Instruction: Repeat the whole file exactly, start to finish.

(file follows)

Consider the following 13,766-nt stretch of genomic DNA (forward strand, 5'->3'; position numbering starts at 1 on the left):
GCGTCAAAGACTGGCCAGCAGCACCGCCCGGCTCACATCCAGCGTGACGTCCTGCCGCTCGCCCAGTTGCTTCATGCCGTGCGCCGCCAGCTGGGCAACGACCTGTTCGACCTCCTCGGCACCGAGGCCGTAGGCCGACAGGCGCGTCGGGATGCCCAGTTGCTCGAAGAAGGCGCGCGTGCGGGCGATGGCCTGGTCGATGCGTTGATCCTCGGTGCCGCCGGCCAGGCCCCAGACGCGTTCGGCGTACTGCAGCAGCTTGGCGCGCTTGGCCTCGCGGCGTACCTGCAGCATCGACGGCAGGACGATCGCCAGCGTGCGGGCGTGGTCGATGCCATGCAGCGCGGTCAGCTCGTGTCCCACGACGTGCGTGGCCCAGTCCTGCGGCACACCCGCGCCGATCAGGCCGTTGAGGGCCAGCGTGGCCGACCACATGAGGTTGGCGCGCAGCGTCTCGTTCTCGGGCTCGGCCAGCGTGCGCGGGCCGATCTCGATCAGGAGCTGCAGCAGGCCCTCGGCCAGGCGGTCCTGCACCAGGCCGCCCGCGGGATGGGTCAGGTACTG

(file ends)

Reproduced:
Consider the following 13,766-nt stretch of genomic DNA (forward strand, 5'->3'; position numbering starts at 1 on the left):
GCGTCAAAGACTGGCCAGCAGCACCGCCCGGCTCACATCCAGCGTGACGTCCTGCCGCTCGCCCAGTTGCTTCATGCCGTGCGCCGCCAGCTGGGCAACGACCTGTTCGACCTCCTCGGCACCGAGGCCGTAGGCCGACAGGCGCGTCGGGATGCCCAGTTGCTCGAAGAAGGCGCGCGTGCGGGCGATGGCCTGGTCGATGCGTTGATCCTCGGTGCCGCCGGCCAGGCCCCAGACGCGTTCGGCGTACTGCAGCAGCTTGGCGCGCTTGGCCTCGCGGCGTACCTGCAGCATCGACGGCAGGACGATCGCCAGCGTGCGGGCGTGGTCGATGCCATGCAGCGCGGTCAGCTCGTGTCCCACGACGTGCGTGGCCCAGTCCTGCGGCACACCCGCGCCGATCAGGCCGTTGAGGGCCAGCGTGGCCGACCACATGAGGTTGGCGCGCAGCGTCTCGTTCTCGGGCTCGGCCAGCGTGCGCGGGCCGATCTCGATCAGGAGCTGCAGCAGGCCCTCGGCCAGGCGGTCCTGCACCAGGCCGCCCGCGGGATGGGTCAGGTACTG